Cyprus Text ΚΥΠΡΟΣ/KIBRIS (in both Greek and Turkish)  
Estonia Text EESTI (Estonia)  
Finland Abbreviation FI (Finland)[3]  
France Abbreviation stylised RF (République française)  
Germany Symbol Eagle  
Greece none    
Ireland Text / Symbol ÉIRE (in Gaelic type) Harp
Italy Abbreviation stylised RI (Repubblica Italiana)  
Latvia Text LATVIJA  
Lithuania Text LIETUVA  
Luxembourg Text LËTZEBUERG (Luxembourg in Luxembourgish)  
Malta Text MALTA  
Monaco Text MONACO  
Netherlands Text WILLEM-ALEXANDER KONING DER NEDERLANDEN (Willem Alexander, King of the Netherlands)
Portugal Text PORTUGAL  
San Marino Text SAN MARINO  
Slovakia Text SLOVENSKO  
Slovenia Text SLOVENIJA  
Spain Text ESPAÑA
Vatican City Text CITTÀ DEL VATICANO (Vatican City)  

Mint marksEdit

The use of mint marks on euro coins takes one of these three forms:

  • a single letter representing a city or country
  • the abbreviation of the country's mint
  • the symbol of the country's mint
Mint marks on euro coins by country
Country Mint location Mint mark Mint mark description Notes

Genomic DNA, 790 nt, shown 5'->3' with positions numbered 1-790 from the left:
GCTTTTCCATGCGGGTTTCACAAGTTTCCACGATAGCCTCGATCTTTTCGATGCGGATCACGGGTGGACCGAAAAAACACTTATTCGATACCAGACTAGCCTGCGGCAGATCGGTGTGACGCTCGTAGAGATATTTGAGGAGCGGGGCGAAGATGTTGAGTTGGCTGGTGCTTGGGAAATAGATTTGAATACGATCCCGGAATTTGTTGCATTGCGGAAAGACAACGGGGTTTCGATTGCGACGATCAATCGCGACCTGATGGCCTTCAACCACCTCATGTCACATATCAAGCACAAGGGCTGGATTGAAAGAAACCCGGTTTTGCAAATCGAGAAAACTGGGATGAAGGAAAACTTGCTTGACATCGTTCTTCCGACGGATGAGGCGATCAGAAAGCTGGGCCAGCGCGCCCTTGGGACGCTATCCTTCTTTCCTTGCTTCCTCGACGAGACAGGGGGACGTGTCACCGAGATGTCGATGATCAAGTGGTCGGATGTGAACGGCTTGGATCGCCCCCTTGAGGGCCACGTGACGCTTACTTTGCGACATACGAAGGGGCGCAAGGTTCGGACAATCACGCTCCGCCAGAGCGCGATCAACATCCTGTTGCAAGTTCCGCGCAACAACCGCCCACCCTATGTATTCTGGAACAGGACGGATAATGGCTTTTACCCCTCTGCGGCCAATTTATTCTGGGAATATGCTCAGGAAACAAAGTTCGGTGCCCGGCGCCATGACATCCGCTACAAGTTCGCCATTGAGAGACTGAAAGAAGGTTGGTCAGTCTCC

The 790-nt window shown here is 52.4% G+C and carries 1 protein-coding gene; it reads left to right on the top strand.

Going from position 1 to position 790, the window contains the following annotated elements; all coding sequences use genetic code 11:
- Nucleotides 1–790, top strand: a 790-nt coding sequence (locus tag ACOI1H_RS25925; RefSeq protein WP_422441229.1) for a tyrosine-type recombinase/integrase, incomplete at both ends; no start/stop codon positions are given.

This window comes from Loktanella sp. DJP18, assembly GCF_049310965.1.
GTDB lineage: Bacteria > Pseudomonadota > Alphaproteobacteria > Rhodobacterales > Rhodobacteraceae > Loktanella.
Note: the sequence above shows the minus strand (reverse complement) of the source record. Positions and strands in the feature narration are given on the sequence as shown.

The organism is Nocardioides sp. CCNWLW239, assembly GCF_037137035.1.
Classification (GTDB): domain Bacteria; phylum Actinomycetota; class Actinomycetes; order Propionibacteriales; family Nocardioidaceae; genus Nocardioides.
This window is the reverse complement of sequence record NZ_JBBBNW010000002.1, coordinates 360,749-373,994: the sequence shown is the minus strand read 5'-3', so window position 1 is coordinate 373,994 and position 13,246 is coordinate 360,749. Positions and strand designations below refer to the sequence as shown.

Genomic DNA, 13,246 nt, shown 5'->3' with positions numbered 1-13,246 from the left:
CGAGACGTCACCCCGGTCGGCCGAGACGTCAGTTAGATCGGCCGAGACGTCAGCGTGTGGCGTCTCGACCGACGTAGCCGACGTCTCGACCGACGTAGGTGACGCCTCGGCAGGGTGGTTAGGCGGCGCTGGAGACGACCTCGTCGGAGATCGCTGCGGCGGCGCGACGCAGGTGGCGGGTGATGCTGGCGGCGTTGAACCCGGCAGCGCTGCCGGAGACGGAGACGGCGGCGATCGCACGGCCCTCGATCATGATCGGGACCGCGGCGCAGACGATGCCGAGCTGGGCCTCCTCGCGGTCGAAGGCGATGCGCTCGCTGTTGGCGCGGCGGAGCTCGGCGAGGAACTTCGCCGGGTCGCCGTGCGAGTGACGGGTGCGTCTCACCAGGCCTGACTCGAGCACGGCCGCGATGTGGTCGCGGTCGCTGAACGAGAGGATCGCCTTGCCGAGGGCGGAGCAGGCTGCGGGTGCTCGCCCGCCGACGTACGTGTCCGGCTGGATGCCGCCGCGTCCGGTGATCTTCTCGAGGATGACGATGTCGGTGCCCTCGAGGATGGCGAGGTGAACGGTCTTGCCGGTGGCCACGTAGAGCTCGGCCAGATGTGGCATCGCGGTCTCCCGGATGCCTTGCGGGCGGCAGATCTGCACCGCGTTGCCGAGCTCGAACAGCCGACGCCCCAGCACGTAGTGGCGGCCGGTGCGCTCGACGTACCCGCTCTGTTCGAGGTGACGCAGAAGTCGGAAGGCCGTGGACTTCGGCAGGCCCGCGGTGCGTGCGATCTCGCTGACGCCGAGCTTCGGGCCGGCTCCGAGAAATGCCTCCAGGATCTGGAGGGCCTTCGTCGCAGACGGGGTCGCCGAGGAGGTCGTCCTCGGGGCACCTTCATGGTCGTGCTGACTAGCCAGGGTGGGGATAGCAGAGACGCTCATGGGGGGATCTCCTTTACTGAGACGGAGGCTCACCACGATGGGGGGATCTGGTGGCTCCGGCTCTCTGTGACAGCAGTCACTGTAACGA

Belgium Brussels
 
Head of archangel St. Michael, patron saint of Brussels. Prior to 2008, Belgian marks had only been used on commemorative issues. Since 2008, the marks are used on both standard issue and commemorative issue coins.
Finland Vantaa
 [3]
Logo of the Rahapaja Oy mint
France Pessac
 
Cornucopia, Different of the Monnaie de Paris[4]
Germany German Euro coins are minted at 5 locations in Germany
A, D, F, G, J
Letters A for Berlin, D for Munich, F for Stuttgart, G for Karlsruhe, J for Hamburg,

while B, C, E and H used to be mint locations that had been closed prior to the introduction of the euro.

Greece (2002) Madrid, Spain
Pessac, France
Vantaa, Finland
Athens
E (20c),
F (1c, 2c, 5c, 10c and 50c),
S[5] (€1 and €2)
Letters E for Spain (España), F for France, S for Finland (Suomi).